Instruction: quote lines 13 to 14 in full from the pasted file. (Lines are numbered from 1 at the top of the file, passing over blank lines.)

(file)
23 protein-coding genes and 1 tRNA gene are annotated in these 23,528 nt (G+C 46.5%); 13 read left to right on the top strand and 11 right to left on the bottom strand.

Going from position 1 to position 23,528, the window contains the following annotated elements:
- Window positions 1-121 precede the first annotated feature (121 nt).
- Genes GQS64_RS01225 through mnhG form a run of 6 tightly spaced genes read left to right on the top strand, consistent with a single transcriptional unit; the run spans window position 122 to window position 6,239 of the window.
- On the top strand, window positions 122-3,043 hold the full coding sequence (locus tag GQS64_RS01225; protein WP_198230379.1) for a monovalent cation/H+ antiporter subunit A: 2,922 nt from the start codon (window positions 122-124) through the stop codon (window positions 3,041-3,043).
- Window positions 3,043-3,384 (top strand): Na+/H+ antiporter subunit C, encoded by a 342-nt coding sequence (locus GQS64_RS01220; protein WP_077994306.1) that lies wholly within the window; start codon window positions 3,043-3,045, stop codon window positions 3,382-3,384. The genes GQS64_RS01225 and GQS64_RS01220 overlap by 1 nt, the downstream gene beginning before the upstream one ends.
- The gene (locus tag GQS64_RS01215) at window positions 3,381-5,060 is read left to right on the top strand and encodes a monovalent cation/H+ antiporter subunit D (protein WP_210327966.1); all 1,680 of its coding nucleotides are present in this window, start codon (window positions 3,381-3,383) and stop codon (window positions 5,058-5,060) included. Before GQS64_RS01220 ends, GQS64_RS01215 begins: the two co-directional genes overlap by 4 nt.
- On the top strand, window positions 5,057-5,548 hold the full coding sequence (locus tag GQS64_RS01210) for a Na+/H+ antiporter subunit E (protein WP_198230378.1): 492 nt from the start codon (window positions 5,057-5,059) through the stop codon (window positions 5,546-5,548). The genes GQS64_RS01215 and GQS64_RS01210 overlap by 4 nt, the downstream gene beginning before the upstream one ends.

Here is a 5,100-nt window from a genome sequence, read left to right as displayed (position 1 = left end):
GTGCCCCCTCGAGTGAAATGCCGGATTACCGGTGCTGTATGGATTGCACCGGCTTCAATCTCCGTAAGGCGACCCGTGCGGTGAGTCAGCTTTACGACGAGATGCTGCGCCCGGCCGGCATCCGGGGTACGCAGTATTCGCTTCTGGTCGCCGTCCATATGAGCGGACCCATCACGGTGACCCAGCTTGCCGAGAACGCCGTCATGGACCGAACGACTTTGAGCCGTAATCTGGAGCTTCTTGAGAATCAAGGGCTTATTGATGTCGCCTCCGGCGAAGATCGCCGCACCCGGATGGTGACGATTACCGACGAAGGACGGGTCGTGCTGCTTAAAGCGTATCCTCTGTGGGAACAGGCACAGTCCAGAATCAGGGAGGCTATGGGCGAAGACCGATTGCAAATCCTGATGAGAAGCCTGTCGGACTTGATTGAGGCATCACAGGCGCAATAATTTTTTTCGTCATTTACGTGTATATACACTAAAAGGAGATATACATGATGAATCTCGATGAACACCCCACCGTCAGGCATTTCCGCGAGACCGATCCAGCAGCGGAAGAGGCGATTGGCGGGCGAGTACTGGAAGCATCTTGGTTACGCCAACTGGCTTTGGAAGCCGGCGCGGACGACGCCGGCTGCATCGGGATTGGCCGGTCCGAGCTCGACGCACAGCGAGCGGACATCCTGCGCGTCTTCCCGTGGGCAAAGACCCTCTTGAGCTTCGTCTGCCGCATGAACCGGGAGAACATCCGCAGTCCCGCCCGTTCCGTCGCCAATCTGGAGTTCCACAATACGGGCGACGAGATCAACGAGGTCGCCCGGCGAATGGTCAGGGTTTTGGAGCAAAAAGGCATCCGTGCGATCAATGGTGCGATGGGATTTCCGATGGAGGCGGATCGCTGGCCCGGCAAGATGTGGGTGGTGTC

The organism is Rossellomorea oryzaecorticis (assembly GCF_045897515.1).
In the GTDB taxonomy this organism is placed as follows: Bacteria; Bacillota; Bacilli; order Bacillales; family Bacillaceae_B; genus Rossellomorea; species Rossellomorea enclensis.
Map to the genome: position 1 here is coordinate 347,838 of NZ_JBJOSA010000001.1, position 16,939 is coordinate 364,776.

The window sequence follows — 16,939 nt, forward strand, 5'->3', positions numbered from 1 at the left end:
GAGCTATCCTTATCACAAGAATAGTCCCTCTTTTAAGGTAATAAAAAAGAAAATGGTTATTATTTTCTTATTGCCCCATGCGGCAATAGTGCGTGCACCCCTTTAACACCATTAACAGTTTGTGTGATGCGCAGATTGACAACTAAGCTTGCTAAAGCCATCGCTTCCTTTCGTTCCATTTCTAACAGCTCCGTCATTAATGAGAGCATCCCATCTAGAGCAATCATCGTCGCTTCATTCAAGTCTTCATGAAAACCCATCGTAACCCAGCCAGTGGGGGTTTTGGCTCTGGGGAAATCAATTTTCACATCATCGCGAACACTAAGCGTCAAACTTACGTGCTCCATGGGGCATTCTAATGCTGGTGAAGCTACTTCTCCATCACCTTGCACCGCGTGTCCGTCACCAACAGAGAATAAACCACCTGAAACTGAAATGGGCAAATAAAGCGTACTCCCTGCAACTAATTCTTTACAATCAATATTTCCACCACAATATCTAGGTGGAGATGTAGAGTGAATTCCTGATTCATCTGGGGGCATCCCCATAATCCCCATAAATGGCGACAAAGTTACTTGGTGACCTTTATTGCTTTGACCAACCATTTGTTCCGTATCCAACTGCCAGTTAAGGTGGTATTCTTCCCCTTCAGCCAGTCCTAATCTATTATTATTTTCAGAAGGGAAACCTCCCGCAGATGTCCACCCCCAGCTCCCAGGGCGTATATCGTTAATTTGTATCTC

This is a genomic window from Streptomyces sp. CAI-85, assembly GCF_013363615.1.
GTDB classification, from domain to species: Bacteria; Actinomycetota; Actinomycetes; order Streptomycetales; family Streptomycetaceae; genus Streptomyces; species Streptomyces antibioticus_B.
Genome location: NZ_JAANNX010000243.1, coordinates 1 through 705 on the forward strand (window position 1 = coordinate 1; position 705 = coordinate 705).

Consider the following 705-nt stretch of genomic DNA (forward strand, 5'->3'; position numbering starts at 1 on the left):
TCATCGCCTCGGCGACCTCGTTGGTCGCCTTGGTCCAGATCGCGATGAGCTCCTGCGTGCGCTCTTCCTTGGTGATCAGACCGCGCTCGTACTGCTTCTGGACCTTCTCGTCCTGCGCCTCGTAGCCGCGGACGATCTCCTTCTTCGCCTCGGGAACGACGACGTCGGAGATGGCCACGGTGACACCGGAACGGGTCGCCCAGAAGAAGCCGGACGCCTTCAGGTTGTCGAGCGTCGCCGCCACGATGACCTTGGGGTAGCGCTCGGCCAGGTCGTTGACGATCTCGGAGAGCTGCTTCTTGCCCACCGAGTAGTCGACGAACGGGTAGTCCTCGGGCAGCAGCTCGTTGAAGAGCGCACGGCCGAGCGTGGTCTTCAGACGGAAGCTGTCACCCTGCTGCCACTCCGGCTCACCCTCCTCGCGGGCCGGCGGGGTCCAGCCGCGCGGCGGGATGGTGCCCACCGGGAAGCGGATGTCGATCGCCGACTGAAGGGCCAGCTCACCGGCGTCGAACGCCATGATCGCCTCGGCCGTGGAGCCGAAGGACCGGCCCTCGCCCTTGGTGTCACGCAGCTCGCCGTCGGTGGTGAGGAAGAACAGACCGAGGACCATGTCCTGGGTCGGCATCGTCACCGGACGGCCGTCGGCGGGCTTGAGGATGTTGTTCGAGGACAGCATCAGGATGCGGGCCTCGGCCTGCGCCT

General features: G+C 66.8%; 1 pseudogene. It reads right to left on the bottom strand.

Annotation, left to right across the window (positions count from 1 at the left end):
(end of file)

Map to the genome: position 1 here is coordinate 347,838 of NZ_JBJOSA010000001.1, position 16,939 is coordinate 364,776.

The window sequence follows — 16,939 nt, forward strand, 5'->3', positions numbered from 1 at the left end: